Everything You Always Wanted to Know About Amber

Dominican Amber

The fossil resin of the Dominican Republic is believed to have been encountered already by Columbus during his second expedition to the West Indies in the years 1494–1496. Minor mentions, which only appeared 400 years later, reportedan amber-bearing formation (the Monte Cristi mountain range) and inclusionsfound in the amber.

In the 1960s, great interest, especially among palaeoentomologists, was generated by the fossil resin of the Dominican Republic due to the great number of clearly visible arthropod inclusions found in it. The inclusions are not surroundedby the halos of frothed amber. The value of the pieces with an abundance of organic remains was additionally increased by the Santo Domingo government when it issued a 1987 decree to forbid the export of inclusions without the permissionof the National Natural History Museum.

The composition of the arthropod fauna preserved in Dominican amber is significantly different from the associations found in Baltic amber. This is related to the climate and considerable isolation of the islands of the Caribbean. Interestingly, there are specimens of Dominican amber in which a very large number of individuals were embedded at the same time, up to 200 in one piece. Amphibians and reptiles— iguanas and geckos— can also be found in it. More than 10 lizards and a frog have already been found.  Bird feathers are also found in greater numbers than in Baltic amber.

Next to animal inclusions, the fossil resins of Central America have impressiveplant inclusions. The results of botanical tests and Infrared Spectroscopy ofcontemporary resins, Chiapas amber and Dominican amber made it possible toindicate the parent trees of these resins in the 1960s. They were broadleaf trees, compared to the contemporary species of the genus Hymenea, of the leguminousgroup (family Leguminosae). For Chiapas amber, the species of Hymenea courbaril L. was indicated among the contemporary Leguminosae; it grows alongsides treams and does not generate much resin. For Dominican amber, George Poinar has indicated the now extinct species of Hymenea protera.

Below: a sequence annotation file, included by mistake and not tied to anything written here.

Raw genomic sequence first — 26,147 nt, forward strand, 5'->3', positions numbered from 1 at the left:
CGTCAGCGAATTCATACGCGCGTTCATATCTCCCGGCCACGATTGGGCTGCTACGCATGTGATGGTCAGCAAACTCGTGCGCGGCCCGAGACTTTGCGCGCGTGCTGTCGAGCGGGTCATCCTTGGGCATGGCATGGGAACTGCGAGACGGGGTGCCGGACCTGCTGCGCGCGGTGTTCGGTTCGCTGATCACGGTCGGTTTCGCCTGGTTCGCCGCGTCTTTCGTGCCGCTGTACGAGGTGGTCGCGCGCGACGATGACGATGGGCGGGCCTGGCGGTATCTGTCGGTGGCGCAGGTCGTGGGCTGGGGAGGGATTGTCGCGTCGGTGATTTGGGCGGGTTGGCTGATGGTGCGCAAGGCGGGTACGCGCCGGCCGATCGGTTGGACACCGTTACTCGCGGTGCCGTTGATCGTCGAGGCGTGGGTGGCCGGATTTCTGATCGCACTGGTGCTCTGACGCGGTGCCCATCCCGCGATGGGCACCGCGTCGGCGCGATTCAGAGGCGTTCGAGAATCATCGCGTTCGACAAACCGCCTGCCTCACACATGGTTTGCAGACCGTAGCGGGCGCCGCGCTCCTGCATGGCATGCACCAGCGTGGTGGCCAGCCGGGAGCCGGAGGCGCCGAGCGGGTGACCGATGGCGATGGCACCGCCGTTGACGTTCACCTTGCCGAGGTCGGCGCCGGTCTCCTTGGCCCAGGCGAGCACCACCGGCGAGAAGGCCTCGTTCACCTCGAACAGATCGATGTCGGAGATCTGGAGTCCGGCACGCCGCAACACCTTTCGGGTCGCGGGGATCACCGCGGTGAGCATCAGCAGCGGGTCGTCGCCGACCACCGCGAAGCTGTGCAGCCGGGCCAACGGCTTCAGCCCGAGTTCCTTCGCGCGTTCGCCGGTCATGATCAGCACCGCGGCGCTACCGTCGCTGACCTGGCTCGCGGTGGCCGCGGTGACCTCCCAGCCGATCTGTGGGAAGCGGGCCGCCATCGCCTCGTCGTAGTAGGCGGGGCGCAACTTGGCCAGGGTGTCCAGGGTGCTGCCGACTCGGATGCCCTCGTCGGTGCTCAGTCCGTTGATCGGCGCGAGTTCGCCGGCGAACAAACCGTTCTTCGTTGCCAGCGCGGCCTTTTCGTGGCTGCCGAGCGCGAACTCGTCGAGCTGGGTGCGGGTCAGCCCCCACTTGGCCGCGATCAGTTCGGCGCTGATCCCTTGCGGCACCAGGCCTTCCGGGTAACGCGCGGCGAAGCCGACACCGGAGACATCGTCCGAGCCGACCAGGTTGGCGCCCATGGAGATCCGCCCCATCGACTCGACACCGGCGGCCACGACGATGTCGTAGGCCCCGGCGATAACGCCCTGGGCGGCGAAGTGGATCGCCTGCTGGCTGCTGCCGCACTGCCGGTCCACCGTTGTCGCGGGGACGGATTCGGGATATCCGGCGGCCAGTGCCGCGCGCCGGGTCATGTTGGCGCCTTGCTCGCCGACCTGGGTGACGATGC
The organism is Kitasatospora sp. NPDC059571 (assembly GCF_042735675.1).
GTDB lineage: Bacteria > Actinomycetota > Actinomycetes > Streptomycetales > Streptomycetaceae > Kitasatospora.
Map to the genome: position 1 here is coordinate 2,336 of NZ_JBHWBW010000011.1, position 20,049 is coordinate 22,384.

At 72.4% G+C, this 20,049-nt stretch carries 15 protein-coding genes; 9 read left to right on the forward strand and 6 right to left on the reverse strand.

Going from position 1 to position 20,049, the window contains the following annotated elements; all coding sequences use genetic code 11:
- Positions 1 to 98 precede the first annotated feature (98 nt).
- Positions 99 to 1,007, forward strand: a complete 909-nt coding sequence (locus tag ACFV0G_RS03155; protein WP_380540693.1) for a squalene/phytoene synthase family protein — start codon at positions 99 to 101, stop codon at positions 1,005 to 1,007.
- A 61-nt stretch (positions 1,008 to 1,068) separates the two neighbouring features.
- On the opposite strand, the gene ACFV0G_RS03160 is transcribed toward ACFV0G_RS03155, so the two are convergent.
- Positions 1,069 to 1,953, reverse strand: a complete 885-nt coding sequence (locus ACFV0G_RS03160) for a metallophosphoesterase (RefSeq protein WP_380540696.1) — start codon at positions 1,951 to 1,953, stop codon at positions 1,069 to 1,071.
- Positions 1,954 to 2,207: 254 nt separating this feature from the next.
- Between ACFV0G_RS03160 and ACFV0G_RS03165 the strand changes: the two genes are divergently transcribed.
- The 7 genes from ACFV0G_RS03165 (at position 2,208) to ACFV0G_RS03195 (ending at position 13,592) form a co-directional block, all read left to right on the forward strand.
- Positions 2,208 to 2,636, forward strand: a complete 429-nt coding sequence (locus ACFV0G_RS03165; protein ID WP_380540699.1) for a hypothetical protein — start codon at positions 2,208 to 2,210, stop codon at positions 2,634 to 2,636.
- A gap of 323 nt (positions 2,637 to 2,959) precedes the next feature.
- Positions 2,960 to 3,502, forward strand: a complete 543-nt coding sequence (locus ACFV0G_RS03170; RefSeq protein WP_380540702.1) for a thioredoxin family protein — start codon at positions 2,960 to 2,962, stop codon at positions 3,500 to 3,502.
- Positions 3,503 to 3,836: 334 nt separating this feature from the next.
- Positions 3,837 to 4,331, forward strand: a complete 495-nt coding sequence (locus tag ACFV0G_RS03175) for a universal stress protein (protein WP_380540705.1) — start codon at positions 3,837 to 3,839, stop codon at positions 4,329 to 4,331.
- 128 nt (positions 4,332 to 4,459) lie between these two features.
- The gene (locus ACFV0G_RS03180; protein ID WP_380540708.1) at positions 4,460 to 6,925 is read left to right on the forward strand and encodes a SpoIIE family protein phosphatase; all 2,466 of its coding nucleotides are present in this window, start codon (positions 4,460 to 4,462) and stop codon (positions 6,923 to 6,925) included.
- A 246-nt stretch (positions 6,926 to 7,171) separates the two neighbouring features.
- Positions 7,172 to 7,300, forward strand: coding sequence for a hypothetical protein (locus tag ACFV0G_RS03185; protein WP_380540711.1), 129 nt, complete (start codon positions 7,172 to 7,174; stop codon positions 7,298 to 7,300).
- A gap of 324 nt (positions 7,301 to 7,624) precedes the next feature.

Today, amber is mined in the Dominican Republic using a primitive method of digging small shafts, or side drifts, on mountainsides. The deposits are quite abundant, with amber found in Palaeogene sandstone or greasy clay. The most

numerous finds come from the Northern Cordillera, between Puerto Plata and Santiago. In Palo Kuemado, where amber finds have been recorded for 50 years, there are three mines with significant output. The largest mine is located in Palo Alto: on an area of ca. 5 km2, there are many “one-man” headings. In this area, out of 100 kg of output, one can sometimes get 30–40 kg of specimens with inclusions; it is also here that the largest piece of mass 13 kg was found, plus some smaller ones of 7–9 kg. According to recent estimates, 2–5 tonnes of amber are excavated here. The age of this mine’s sediments has been dated to Oligocene– Lower Miocene. Amber is found in fine-grained, compact, grey-blue sandstone with mica and coal inclusions.

Dominican amber comes mainly in transparent varieties: from light yellow to cognac-coloured, sometimes red. The varieties with strong fluorescence are very frequent and especially sought after. Over a month, ca. 10 kg of rare blue amber is obtained, out of which 25% of the best sort remains after purification. The blue, or even rarer greenish, colour is visible in reflected light or on a dark background. The blue variety is harder than the remaining ones; sometimes disc-shaped pieces are found. This variety does not contain organic inclusions, and if there are any, they seem somewhat squashed. All this suggests that the resin has undergone heavy diagenetic changes. Growth rings in Dominican amber can sometimes be hairline-thin and do not alter the amber’s transparency. This may be an indication of a lower viscosity of the resin than in the case of Baltic amber.

Europe’s largest collection of Dominican amber is kept at the Museum am Löwentor in Stuttgart, Germany.

Dominican amber competes with Baltic amber on the European market. However, its very good polish quite quickly develops superficial cracks. Thermal processing has not been applied to Dominican amber as yet; it is left the way nature has made it.

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